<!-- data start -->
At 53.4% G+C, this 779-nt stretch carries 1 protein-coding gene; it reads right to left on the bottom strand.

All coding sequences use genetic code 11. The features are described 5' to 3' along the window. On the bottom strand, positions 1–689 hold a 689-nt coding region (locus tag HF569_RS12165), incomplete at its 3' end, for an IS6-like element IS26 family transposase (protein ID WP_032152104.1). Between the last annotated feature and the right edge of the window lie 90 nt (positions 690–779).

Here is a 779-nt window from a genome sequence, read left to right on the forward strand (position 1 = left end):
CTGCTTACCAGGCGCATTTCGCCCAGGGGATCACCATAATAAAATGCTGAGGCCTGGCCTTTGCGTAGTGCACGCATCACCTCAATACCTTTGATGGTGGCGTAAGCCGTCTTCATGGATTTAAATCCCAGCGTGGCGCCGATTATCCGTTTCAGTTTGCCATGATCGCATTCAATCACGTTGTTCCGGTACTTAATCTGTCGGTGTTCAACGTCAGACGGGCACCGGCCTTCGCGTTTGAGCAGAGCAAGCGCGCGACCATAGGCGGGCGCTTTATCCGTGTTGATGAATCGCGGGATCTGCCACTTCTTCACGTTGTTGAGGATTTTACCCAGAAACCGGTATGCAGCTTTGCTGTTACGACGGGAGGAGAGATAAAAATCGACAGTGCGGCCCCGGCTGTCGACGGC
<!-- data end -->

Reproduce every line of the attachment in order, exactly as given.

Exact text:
At 53.4% G+C, this 779-nt stretch carries 1 protein-coding gene; it reads right to left on the bottom strand.

All coding sequences use genetic code 11. The features are described 5' to 3' along the window. On the bottom strand, positions 1–689 hold a 689-nt coding region (locus tag HF569_RS12165), incomplete at its 3' end, for an IS6-like element IS26 family transposase (protein ID WP_032152104.1). Between the last annotated feature and the right edge of the window lie 90 nt (positions 690–779).

Here is a 779-nt window from a genome sequence, read left to right on the forward strand (position 1 = left end):
CTGCTTACCAGGCGCATTTCGCCCAGGGGATCACCATAATAAAATGCTGAGGCCTGGCCTTTGCGTAGTGCACGCATCACCTCAATACCTTTGATGGTGGCGTAAGCCGTCTTCATGGATTTAAATCCCAGCGTGGCGCCGATTATCCGTTTCAGTTTGCCATGATCGCATTCAATCACGTTGTTCCGGTACTTAATCTGTCGGTGTTCAACGTCAGACGGGCACCGGCCTTCGCGTTTGAGCAGAGCAAGCGCGCGACCATAGGCGGGCGCTTTATCCGTGTTGATGAATCGCGGGATCTGCCACTTCTTCACGTTGTTGAGGATTTTACCCAGAAACCGGTATGCAGCTTTGCTGTTACGACGGGAGGAGAGATAAAAATCGACAGTGCGGCCCCGGCTGTCGACGGC